Politico posts Doug Sosnik’s latest political memo – they’re known for a smart and elevated take on various trends. Some discussion of education as it relates to social mobility in this one but Sosnik also sees as a major issue:
Pushing back on the violation of the public’s privacy by the government and big businesses. The United States lags far behind most of Europe—Germany in particular—when it comes to protecting individuals’ rights to privacy. Throughout Europe there are many more limits on the ability of government and private industry to gain access and use of personal data for their own purposes. The privacy issue will gain more attention as technology continues to improve and becomes more invasive. The issue isn’t a partisan one. It is hard to distinguish between the policies of the Bush and Obama administrations when it comes to placing limits on gathering and using people’s personal information for what they perceive to be in the national interest. Moving forward, we are likely to see the curbs and restrictions throughout Europe become more of the norm in our country as the public begins to voice its outrage at what they view as intrusions into their personal lives.
In the education sector the restrictions themselves seem like less of a disruptive issue than the politics – regulation is not incompatible with data-driven solutions. But, when InBloom was booted out of a suburban Colorado county it signaled something that is worth watching. In the wake of some of the troubling NSA disclosures about corporate and government privacy issues (which to some extent have been obscured by faux outrage about the U.S. spying on other governments, the scandal would be if our intelligence services weren’t doing that) people are understandably on edge and concerned about these issues. Most in the ed tech world don’t see the politics as creating a big issue for most education businesses and see a limited impact. I’m not so sure. This is an issue with a lot of left-right convergence, a genuine issue at its core, and an issue that touches people directly. Those are always potent issues. DQC took a look at some privacy issues in a brief recently (pdf).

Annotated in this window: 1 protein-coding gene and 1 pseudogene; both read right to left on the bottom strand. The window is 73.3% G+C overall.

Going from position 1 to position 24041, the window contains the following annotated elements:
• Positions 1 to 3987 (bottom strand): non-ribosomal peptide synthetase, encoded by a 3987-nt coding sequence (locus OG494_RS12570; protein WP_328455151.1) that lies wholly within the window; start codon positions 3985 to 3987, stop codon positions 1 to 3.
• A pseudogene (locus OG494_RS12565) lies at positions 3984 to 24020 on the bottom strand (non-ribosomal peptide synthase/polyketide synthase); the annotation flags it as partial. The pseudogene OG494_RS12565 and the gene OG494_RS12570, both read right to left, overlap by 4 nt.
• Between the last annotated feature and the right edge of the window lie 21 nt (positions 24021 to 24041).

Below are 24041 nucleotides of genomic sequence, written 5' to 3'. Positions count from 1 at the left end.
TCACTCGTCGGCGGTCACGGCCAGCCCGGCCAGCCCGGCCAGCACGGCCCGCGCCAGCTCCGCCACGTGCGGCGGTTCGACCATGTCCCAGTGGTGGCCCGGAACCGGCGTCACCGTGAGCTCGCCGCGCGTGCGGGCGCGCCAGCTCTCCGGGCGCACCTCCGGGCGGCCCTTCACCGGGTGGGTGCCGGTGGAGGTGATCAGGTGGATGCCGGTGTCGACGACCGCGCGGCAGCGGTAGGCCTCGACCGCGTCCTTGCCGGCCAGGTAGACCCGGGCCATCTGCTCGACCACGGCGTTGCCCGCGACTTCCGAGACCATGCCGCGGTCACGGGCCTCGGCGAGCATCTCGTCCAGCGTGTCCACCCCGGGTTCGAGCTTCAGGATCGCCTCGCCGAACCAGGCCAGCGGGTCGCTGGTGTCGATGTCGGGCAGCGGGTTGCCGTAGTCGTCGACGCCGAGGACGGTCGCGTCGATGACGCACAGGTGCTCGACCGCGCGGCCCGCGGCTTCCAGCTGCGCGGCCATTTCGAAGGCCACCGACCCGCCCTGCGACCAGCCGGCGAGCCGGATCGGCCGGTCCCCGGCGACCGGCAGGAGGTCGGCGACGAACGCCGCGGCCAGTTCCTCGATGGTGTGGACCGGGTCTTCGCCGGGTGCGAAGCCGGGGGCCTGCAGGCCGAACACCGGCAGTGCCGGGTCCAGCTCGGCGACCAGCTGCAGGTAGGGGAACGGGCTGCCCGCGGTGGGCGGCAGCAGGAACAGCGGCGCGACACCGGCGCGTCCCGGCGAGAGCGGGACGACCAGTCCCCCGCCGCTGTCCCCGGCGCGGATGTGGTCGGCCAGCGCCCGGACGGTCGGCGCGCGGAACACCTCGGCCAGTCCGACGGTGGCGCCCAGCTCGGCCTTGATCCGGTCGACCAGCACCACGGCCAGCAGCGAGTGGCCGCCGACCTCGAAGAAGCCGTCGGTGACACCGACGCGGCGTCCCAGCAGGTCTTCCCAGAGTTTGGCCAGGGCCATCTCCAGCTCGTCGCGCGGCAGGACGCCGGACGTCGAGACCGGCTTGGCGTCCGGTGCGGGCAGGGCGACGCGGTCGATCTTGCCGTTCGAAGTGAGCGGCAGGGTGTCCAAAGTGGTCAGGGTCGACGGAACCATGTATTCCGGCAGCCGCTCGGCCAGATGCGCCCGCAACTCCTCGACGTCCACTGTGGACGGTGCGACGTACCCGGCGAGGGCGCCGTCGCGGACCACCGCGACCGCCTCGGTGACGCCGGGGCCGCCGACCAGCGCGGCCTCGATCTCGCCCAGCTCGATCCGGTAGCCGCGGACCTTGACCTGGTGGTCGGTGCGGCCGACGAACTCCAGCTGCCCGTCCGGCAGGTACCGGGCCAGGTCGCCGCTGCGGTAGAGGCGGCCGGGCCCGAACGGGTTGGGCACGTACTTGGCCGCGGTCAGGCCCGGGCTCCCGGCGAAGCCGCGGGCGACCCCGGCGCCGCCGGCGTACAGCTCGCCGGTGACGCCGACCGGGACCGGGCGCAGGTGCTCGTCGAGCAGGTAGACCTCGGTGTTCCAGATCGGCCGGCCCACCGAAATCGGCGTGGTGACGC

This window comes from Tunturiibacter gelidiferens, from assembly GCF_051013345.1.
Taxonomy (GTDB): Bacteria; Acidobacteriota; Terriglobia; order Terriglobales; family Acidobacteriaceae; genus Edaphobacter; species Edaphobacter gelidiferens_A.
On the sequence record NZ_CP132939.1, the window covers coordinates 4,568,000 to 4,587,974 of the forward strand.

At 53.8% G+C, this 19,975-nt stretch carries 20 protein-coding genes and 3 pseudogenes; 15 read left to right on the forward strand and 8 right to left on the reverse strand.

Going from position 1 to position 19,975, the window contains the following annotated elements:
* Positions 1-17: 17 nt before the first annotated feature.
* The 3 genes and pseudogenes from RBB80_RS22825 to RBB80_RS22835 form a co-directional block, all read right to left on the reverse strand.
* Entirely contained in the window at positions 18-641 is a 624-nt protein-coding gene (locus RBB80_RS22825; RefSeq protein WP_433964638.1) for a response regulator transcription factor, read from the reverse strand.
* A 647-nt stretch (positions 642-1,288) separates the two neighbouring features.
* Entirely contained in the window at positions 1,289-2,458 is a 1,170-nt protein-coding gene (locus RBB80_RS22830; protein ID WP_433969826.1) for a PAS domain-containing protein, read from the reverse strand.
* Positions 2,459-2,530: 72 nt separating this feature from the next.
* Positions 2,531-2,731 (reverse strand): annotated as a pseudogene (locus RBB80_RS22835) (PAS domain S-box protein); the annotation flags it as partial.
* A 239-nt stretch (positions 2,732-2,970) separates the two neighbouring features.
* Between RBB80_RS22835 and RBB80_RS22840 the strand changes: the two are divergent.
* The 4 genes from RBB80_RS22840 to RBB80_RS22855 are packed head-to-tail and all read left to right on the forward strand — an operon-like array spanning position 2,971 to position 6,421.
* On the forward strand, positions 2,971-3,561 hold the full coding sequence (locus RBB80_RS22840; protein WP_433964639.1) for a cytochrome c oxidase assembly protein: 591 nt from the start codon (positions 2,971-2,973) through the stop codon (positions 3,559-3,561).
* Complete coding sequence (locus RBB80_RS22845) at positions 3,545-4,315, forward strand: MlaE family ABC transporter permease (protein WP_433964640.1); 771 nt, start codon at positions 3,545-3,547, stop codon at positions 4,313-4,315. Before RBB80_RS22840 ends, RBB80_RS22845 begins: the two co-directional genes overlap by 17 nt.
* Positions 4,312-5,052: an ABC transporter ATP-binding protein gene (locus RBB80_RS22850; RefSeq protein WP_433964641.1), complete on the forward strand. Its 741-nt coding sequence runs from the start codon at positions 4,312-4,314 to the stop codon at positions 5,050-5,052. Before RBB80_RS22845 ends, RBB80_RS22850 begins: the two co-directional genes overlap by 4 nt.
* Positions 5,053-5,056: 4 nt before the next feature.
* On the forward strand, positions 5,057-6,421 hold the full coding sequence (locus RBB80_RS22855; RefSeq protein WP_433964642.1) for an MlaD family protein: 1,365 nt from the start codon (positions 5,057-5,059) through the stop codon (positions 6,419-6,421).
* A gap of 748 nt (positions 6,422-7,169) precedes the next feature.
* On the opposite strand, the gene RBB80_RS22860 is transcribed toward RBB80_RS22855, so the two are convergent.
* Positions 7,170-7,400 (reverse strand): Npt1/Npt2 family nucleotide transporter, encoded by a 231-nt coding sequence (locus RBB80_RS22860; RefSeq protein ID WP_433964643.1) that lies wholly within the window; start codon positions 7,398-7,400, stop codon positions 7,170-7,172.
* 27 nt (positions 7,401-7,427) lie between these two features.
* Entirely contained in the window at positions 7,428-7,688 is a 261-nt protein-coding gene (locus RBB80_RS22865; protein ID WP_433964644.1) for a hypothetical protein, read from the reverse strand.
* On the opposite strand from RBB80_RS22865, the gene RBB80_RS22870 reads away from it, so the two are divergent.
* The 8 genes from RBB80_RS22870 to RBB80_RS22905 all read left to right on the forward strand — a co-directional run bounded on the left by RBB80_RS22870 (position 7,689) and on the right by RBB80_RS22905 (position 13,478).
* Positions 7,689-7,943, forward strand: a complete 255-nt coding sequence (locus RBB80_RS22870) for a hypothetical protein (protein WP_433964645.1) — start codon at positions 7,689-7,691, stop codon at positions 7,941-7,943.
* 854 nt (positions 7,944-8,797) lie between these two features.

One Reply to “Will Privacy Pushback Slow The Spread Of Ed Tech?”
Aaron Swartz was right.
Data is power. And that is why private sector companies will fight to the death to get their hands on FREE STUDENT DATA.
There is a simple solution. A market price would allow for the efficient allocation of student data.
Parents should be allowed to sell that data and SUE FOR ITS THEFT.
In giving student data a market price, the entire edu-reform movement DIES.